It’s no exaggeration to say the Mavericks have had a tough opening month to this wild NBA season. Dallas has played 11 games on the road this year, the most in the Western Conference, and tied with the Knicks for the most in the NBA. Kristaps Porzingis missed the first nine games of the season while recovering from offseason knee surgery. When he finally returned to action, the Mavericks lost five of their key contributors to health and safety protocols related to COVID-19.
There’s also been the grueling schedule, which has featured all sorts of challenging scenarios — five games in seven days, six games in nine days — all while being shorthanded. It’s no surprise the Mavericks have looked worn out, defeated, and lacking energy lately. And while the meat grinder of a season won’t stop anytime soon, there’s reason to be optimistic. Despite everything mentioned above, Dallas is hovering around .500 in the standings. They’re only a game and a half away from being the fourth seed in the West. Even more promising, we haven’t really seen the complete Mavericks team yet.
Looking ahead at the schedule, there’s some relief in sight. There are some tough stretches against quality teams, but overall the calendar should start to work in the Mavericks’ favor, rather than against them. With some injury luck, they’ll have their whole roster and have a few days to catch their breath. It’ll also show us exactly how good this roster can be. Let’s look at some of the key areas of the upcoming schedule.
Four games against Utah and Phoenix
The Mavericks will face the Jazz twice in Utah, one of the quirks of this odd season put in place to reduce travel. The Jazz have quietly put up one of the best records in the NBA, trailing only the two LA teams. But Dallas will catch a break, for once, as Utah will be on the second night of a back-to-back for the first game in the series. The Mavericks have to take advantage of a tired opponent, something they’ve failed to do this year. While Dallas will be on the road for these two games, there’s reason to hope that staying in the same city for two or three nights will make things a little easier.
After their trip to Salt Lake City, the Mavericks will host the Suns for two games in Dallas. The first game against Phoenix will be the second night of a back-to-back for the Mavericks, but the Suns will be playing their third game in four days. This will be just a week removed from going to overtime in two consecutive games against the Nuggets. You have to think Phoenix will a little weary after that stretch. At the very least the Mavericks should come away with a split in the two games.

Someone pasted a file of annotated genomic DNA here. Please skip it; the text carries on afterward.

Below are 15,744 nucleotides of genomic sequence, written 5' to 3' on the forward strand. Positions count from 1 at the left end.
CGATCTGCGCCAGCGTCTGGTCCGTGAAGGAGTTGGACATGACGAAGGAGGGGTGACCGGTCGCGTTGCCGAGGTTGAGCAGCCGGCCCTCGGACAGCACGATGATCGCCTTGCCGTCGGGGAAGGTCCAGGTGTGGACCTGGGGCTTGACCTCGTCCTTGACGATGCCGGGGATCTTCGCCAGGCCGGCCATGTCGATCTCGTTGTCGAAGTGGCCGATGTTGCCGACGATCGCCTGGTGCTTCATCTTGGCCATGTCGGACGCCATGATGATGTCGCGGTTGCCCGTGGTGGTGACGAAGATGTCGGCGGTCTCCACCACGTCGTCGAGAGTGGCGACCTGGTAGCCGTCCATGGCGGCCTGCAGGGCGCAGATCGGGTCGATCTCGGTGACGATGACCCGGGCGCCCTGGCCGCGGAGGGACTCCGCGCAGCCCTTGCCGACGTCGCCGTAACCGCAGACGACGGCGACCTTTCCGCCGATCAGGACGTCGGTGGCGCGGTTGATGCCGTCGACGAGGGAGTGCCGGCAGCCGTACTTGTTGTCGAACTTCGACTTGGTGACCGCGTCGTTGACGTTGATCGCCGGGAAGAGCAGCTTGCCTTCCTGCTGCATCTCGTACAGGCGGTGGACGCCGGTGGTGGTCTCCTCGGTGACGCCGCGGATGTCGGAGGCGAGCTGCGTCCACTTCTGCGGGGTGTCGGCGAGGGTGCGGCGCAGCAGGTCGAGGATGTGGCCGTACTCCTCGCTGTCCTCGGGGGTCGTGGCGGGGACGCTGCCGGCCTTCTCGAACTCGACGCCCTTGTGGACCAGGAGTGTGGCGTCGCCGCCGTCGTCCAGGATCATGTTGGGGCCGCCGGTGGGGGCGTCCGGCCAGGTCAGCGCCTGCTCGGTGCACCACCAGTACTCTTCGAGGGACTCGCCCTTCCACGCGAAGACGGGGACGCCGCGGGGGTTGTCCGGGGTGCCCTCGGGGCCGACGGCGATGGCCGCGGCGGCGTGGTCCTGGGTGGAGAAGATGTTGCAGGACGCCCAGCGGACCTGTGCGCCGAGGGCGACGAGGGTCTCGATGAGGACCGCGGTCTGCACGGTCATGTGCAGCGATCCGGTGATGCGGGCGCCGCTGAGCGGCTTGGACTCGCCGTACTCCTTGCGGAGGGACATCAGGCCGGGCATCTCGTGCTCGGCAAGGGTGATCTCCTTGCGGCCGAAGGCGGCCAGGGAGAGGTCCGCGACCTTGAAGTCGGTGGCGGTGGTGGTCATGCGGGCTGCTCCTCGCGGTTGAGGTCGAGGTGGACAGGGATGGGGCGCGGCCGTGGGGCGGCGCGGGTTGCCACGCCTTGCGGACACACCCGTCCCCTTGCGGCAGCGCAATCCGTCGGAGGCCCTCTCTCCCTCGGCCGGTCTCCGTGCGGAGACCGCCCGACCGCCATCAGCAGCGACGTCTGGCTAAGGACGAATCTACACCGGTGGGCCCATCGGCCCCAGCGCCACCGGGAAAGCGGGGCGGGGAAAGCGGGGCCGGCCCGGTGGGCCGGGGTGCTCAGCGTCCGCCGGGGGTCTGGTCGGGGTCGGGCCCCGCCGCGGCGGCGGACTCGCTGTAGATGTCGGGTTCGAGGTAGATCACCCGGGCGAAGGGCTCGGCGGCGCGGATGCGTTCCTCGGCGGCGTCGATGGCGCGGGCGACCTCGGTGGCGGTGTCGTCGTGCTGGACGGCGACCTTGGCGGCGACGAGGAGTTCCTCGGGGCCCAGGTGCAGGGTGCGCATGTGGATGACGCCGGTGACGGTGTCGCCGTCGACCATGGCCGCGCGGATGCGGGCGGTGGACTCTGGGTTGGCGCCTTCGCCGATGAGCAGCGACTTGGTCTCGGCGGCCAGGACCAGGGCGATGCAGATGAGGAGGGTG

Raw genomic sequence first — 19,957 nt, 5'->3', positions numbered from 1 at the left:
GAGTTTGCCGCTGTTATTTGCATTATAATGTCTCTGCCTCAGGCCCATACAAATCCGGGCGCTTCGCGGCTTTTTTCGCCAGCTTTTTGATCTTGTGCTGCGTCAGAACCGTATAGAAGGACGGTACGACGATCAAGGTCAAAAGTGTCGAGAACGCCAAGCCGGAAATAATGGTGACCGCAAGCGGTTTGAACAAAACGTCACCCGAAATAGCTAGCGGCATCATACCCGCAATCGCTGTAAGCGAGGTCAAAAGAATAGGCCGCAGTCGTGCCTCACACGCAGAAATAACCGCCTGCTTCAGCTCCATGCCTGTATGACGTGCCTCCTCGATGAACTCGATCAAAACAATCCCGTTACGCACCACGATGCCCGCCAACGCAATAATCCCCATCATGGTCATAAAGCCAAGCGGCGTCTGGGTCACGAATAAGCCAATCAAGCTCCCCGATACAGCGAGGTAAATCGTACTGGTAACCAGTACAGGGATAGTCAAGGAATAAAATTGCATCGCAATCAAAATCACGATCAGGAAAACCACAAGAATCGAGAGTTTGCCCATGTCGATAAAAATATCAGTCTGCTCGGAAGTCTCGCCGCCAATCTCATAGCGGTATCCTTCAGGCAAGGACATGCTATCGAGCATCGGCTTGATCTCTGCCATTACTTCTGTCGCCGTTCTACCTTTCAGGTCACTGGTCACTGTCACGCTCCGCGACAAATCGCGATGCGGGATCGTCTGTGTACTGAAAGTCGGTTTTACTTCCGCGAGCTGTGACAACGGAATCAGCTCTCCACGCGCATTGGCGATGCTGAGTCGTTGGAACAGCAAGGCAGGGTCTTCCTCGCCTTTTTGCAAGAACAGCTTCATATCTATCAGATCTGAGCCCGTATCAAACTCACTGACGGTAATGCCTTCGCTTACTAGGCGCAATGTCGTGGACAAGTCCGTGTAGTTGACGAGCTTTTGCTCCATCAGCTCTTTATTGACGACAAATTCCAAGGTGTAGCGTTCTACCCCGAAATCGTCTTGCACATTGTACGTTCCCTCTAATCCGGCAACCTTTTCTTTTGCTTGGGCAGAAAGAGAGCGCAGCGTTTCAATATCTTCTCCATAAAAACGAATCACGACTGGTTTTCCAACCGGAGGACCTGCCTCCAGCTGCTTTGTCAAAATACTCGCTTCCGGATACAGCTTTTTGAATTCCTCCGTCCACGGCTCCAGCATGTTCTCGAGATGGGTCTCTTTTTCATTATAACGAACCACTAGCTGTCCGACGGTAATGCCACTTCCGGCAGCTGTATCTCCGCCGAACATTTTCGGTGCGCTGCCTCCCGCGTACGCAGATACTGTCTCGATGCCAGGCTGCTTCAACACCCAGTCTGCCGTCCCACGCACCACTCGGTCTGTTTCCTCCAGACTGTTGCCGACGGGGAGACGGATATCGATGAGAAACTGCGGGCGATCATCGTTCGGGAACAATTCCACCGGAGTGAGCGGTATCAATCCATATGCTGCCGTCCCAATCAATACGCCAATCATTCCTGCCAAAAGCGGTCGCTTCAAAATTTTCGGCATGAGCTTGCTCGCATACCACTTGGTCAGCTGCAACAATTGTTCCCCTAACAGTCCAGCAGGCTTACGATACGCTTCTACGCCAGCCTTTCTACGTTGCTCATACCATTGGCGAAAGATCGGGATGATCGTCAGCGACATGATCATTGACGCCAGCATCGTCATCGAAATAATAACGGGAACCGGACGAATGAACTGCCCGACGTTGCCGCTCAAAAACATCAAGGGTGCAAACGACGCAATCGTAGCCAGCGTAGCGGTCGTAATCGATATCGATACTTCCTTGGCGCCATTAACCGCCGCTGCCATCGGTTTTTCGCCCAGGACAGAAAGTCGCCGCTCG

February in Dallas
The Mavericks will play fourteen games in February, and ten of them will be at home. This will include a stretch of seven consecutive home games in the middle of the month. Dallas has struggled at home this season, sitting at 2-4, and weren’t much better last year, going 20-18. But this isn’t really about home court advantage as much as it’s about the Mavericks getting a chance to enjoy the comforts of home. After playing so many games on the road, being at home for so long has to provide a jolt of energy for a team that badly needs it. There’s nothing better than sleeping in your own bed after being away for a long time, and I’m sure the Mavericks are looking forward to spending the majority of February in Dallas.
Some other scheduling advantages
The Mavericks had only one instance of games scheduled two days apart in January. In February, Dallas will have two sets of games scheduled two days apart. It doesn’t seem like much, but playing basketball at a high level every other day can wear teams down. The Mavericks are definitely showing the effects of this. At this point, they’ll take all the rest they can get.
There’s also been rumblings that the Summer Olympics will be canceled, though those reports have been denied. This is significant because the NBA has created the compressed schedule with an eye on finishing the season before the Olympics begin. If the Olympics are canceled early enough, it’s possible that the second half of the season could be a lot easier to navigate. This would be especially true for a team like the Mavericks, who have only had one game postponed. They wouldn’t have as many games to make up as some other teams.
With a full roster and an easier schedule on the horizon, the Mavericks should be primed to make a run. The next five weeks could make or break this season. Dallas needs to start winning and avoid the uncertainty of the new play-in format for the 7-10 seeds. Missing the playoffs would be a disaster, and the Mavericks have no cushion. They have to take advantage of the favorable schedule ahead.